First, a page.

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  • Jenn, your husband should write blogs for you. A guy who appreciates iPod Touch (not the ATT iPhone) sure has a good sense of value and what’s really good. Better than you. Well, maybe you’re still better, otherwise you won’t find such a husband.

    Until the xpPhone is out, the best mobile solution is still UMPC + Bluetooth + smartphone. BT is far more battery friendly than WiFi (MiFi). BT DUN is supported by XP’s built-in BT stack – no need to install those hugely bloated 3rd-party BT stacks. Only two devices to carry.

    There’s no point to carry 3 devices (the MiFi). The MiFi has no point unless I need to carry an iPod Touch that has no BT (it’s WiFi only).

    Reply
  • English firmware for Mintpad has been released, one more reason to take it with you?

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  • No chance of that happening. SHE’ll be too busy texting to notice *and* she’ll be used to the bubblewrap from day one.

    Reply
  • Thanks for the tip, orbital. A tetherable iPhone can’t replace the CTR500 (which would be used in the room to turn the hotel’s hardwire internet into secure wireless – assuming hardwire is even offered, of course), but it will definitely keep the Mercury at home.

    Reply
  • Yeah, the amp isn’t really necessary since the triple.fi 10s and Cowon S9 already make an excellent pair, but anything that improves SQ is worth bringing to me. :-)

    I don’t have the packaging anymore, but I think the USB outlet is just the standard 500mA.

    No, no outlets on our plane. I won’t run into any battery issues during the flight, as everything has great runtime on its own and won’t be used at all once, but the iWalk might end up being useful for something during the trip. We already have a power inverter for the car that includes a USB port, but on the off chance that two devices need to be charged during a long drive, an extra port would be nice to have.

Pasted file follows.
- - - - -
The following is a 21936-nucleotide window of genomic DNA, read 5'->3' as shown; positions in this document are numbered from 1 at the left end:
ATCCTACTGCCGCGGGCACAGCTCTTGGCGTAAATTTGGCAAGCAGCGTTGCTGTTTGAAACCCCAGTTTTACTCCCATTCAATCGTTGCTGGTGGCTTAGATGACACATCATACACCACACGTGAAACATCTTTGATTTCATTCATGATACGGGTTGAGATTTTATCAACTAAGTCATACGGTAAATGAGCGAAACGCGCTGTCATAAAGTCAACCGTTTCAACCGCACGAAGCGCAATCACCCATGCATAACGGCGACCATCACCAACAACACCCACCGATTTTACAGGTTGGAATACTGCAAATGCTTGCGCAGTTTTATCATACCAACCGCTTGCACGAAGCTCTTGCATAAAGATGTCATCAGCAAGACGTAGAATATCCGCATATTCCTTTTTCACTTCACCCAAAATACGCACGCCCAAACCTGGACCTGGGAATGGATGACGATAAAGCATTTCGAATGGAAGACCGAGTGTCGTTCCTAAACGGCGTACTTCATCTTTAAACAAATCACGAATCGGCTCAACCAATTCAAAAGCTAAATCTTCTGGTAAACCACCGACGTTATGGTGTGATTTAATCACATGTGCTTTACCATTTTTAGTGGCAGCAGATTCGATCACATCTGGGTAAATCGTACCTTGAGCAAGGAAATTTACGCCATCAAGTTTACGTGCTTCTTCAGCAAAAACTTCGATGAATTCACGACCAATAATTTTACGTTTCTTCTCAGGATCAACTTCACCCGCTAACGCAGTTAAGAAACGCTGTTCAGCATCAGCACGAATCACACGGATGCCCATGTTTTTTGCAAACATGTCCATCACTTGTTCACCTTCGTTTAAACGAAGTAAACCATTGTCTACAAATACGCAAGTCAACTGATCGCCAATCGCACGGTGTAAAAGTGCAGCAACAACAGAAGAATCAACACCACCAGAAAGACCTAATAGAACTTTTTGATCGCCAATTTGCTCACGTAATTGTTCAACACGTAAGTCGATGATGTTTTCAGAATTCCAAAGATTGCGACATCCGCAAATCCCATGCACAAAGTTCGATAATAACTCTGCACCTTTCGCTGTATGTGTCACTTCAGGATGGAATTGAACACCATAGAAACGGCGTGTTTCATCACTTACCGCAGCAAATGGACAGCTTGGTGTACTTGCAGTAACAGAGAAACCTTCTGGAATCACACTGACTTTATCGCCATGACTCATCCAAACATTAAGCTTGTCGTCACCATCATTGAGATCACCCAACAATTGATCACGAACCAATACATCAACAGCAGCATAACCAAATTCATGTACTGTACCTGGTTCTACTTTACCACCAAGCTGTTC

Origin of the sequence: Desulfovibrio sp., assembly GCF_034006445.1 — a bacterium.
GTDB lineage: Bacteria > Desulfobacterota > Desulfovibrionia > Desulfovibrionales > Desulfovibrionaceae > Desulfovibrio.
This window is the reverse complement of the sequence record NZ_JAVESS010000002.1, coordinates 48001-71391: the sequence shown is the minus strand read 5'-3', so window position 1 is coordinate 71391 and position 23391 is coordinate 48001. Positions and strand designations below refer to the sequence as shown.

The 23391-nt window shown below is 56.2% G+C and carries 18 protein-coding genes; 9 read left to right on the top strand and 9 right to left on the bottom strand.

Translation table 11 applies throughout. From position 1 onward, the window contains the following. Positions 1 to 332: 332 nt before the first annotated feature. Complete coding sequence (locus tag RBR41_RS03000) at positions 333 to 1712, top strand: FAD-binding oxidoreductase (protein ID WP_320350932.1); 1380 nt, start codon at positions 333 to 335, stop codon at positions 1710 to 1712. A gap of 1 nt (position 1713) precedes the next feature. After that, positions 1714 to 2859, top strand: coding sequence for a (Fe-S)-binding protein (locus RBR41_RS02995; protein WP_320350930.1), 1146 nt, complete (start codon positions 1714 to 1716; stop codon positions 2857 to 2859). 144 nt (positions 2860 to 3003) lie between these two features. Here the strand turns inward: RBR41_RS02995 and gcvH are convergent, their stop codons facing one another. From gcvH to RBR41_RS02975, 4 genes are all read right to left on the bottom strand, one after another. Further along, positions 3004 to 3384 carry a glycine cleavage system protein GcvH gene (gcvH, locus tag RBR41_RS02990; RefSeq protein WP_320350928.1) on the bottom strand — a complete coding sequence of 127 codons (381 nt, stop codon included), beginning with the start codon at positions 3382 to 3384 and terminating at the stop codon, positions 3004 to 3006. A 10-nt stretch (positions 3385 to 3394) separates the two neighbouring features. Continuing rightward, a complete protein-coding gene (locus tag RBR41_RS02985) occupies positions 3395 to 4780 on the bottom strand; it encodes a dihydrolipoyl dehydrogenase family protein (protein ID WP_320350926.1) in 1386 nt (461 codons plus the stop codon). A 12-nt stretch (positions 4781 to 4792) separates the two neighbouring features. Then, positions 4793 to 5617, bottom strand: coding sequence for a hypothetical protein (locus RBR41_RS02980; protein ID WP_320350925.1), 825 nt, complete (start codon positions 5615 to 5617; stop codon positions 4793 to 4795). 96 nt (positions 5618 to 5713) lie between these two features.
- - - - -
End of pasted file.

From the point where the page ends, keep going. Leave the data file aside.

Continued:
Reply
  • Avatar of orbitalcomp

    That’s true, it would just be for one user…

    But hey, it’s not too late to go get the MiFi ;-)

    I wish Cradlepoint could get the iPhone working with their routers, that would be really handy.

    Reply
  • I like BT PAN better than DUN. I don’t know if this is really true or not, but the connection always felt faster to me.

    The main advantage the MiFi has over a BT smartphone is that several devices can connect to it at once. My husband has an EDGE-only Blackberry, so tethering his NC10 isn’t really worth the hassle. The MiFi would allow his NC10 and iPod touch *and* some of my stuff to all be online at the same time, which is more convenient than taking turns. :-)

    As for the iPhone, it *is* a great value for those who use it as their DAP/PMP as well. Since it’s also a phone, these people would really only have to carry two devices at all times (computer + iPhone). If you were going to carry around your iPod touch, then you’d be carrying up to 4 devices (UMPC + smartphone + touch + MiFi if you wanted to get online and weren’t near an open network). Depending on your smartphone, though, you could easily take the MiFi out of the equation (with WMWiFiRouter or something similiar).